I’m going to have a day featuring daylight and air and work and tidying up and imagining things (I’ve been working on my interior monologue) and probably gardening as well. I might buy an actual physical newspaper, not for the news as it was yesterday but for the tactile association with the past, and I might go take another look at all the typewriters for sale in the antique shops. Even people who never owned typewriters seem to miss typewriters, going by how often they're used online to represent writing. Perhaps I should...
But that would be a step too far. Too noisy. I might grab a sandwich or a baked potato at the newly-open-for-the-season Castle Beach Café, and if my walk back home takes me past Gyllyngvase Beach, I will definitely think about swimming (see below the picture). “Grab” – funny how verbs attach themselves to actions. I will order and pay for and sit down and wait to be brought a sandwich or a baked potato at the Castle Beach Café. “Grab” – I suppose our collective self-image these days is grabbing and rushing and always being excitingly busy and engaged.
As opposed to staring at our screens while sea levels rise around us. The next big idea is going to be the world we can enter fully via our minds, and I suppose we’re nearly there with our games and virtual reality. The next big idea will be the virtual world that we can enter to get away from real reality, I mean. Take ourselves away from all the disaster. If you see an ostrich in a cartoon, it’s sticking its head in the sand to avoid catastrophe. [Actually, spellcheck, it’s and its; I’m pretty sure that’s correct. Sorry to confuse you.] If you see a not-quite-young person in a cartoon, er, there’ll be a smartphone, and, er, no, I’m not suggesting anything. Just, you know, like to mention ostriches every now and then.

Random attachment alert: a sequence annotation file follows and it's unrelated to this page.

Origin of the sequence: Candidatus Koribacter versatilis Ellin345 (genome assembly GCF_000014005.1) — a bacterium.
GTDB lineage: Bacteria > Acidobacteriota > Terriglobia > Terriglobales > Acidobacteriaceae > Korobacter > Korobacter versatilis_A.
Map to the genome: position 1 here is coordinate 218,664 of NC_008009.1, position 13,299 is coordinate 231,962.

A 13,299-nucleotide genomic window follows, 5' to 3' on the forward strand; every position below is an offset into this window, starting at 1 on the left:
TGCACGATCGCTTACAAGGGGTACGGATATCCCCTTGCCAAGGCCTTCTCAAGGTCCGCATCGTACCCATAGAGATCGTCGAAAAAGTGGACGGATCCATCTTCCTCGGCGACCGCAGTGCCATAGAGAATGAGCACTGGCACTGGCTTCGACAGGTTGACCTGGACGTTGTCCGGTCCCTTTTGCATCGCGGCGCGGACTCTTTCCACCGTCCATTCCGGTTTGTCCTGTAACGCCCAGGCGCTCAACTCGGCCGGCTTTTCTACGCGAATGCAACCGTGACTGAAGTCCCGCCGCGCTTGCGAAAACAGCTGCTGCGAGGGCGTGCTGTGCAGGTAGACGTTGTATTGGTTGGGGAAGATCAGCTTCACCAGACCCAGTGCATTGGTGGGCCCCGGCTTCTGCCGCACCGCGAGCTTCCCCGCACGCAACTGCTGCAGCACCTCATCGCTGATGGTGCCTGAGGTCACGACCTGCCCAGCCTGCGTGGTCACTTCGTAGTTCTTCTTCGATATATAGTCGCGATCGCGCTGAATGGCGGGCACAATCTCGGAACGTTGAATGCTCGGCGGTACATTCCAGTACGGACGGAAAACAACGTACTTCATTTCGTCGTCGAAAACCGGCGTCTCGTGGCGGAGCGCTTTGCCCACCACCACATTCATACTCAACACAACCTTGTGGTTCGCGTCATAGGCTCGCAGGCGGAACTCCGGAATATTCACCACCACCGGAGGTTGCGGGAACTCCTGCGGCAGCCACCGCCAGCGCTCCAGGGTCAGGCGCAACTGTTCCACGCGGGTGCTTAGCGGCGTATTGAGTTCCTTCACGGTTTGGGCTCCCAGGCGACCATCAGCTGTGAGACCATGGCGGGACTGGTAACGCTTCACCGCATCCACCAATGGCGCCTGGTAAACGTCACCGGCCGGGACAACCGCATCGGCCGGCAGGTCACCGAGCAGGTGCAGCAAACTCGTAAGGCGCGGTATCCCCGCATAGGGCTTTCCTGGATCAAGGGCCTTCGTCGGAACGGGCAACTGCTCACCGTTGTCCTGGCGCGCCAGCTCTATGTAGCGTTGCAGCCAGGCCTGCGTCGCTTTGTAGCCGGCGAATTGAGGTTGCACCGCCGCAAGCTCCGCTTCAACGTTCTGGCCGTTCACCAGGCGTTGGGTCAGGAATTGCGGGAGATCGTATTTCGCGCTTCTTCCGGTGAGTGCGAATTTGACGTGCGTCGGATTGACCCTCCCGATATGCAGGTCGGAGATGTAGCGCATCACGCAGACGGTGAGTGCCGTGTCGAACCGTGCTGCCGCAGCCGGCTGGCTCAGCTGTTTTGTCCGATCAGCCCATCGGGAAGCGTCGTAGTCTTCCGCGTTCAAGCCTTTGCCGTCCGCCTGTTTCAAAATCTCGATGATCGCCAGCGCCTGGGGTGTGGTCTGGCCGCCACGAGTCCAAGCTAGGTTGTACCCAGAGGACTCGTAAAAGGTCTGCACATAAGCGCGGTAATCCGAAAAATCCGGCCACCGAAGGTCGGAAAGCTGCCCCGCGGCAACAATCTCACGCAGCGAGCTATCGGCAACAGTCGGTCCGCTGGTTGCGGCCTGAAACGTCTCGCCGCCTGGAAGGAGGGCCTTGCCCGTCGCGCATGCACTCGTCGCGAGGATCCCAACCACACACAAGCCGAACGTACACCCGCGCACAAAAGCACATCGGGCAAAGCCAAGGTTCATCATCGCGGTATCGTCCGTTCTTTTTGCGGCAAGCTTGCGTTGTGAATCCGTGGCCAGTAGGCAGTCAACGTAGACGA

That was close. Perhaps I should Harness The Power Of Technology to stay out of trouble with my youngers. [“Respect your elders!” I was told, a long time ago. But I’m running out of those.] There’s probably an app for it. But no. I like this day. I’ll stick with it. Time enough later to open up a screen and retrieve my passionate interest in the big remote issues that fill our collectivised attention. [I’m sure there was a life-or-death struggle over something beginning with B, but we all seem to have dropped that. How easily we're herded into caring, right? How easily we forget when we're not being told what to think.] As I say, I like this day. The sun’s out properly now, and there’s a whole outside world out there. Sun, and wind, and seagulls, and the soon-to-be-enormous gunnera in Queen Mary Gardens. That cruise ship. Life, the neighbourhood, and all the rest of it.